November 2015 – Wild Cattle of Chillingham

The November talk for the Alnwick and District Local History Society, about the “Wild White Cattle of Chillingham”, was given by Philip Deakin, President of the Chillingham Wild Cattle Association (CWCA).  This organisation is responsible for the welfare of the cattle, and ensure that the park in which they roam is secure and suitable for them.

Their origin is not precisely known, but genetic analysis shows similarities to Neolithic cattle.  They look very like some of the paintings of prehistoric cattle in the caves at Lascaux, France.  It is thought that they once roamed the Caledonian Forest, moving further south to other areas of woodland, which have open areas of grass, which the Chillingham park replicates.  The trees provide shelter.  Young calves are kept hidden here, until they are strong enough to be accepted into the herd by the King Bull, their father.

The cattle are small and short-lived, with bulls generally dying when they less than 12 years old, whilst the oldest cow recorded was 17½.  Older cows serve as grannies, training their daughters in mothering skills. Young bulls fight to become King Bull, which will father all the calves as long as they maintain their position, generally just a few years.  Cows usually calve on a  four-year cycle, so each calf is likely to have a different father.  There are interesting exceptions to this pattern.  After the disastrous winter of 1946/7, when there were only 13 animals left, the cows went into a two-year cycle till numbers picked up.  Numbers stabilised at about 40-50, until recently.  Sheep were grazing the same land, but the licence for this was purchased by the CWCA, and only the cattle remained  Their numbers have increased greatly, and the herd now has 105 cattle.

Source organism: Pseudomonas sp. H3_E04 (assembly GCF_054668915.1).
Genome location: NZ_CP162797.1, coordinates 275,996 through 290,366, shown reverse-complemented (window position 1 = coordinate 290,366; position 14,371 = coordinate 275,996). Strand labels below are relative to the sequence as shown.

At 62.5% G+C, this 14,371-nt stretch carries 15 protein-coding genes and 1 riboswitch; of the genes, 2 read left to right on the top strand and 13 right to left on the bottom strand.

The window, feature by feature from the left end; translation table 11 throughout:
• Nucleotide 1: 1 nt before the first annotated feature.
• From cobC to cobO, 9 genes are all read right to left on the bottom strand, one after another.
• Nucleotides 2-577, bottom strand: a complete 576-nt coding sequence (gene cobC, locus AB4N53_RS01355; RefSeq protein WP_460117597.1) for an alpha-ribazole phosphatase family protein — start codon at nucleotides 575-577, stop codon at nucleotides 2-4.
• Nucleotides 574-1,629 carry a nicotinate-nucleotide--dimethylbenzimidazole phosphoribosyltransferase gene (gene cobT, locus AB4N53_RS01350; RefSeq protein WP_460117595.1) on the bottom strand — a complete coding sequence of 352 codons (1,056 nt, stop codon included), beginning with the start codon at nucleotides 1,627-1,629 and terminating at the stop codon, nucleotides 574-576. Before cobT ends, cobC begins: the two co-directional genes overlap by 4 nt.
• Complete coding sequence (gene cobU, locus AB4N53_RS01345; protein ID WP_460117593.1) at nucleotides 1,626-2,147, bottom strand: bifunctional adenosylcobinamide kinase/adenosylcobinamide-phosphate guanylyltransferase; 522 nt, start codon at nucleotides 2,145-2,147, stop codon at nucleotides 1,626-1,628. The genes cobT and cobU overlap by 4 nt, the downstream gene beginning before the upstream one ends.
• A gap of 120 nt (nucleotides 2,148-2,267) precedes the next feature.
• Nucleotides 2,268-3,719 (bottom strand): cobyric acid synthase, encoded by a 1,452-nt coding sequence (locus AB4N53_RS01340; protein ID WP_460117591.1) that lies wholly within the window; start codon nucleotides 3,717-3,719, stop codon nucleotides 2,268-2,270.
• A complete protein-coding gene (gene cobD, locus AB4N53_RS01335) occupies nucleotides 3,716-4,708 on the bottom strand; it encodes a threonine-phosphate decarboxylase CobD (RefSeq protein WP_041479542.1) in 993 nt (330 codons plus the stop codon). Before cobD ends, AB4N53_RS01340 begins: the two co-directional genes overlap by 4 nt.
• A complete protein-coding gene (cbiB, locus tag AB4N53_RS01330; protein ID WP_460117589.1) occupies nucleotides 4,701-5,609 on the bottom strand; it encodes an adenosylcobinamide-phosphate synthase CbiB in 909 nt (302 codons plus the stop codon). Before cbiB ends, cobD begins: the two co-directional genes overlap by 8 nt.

Until 2005, the land was owned by the College Valley Estates, who let the park to the CWCA for a small rent.  Experiencing financial problems, they sold out to the CWCA, which had to raise a large sum to enable this.  Grant aid has also enabled them to provide the Deer Hemmel – a new visitor centre with an excellent exhibition – to start work on replacing old trees with native species, to repair walls and improve the drainage system.  They now have a new young, enthusiastic warden, Ellie Crossley.  A book about Chillingham, including a section on the cattle, will be published next year.

The next meeting of the Society will be held on 26th January 2016 at 7.30pm at Bailiffgate Museum (doors open at 7pm), when Peter Carter will be celebrating the 150th anniversary of the publication of the first volume of George Tate’s History of Alnwick.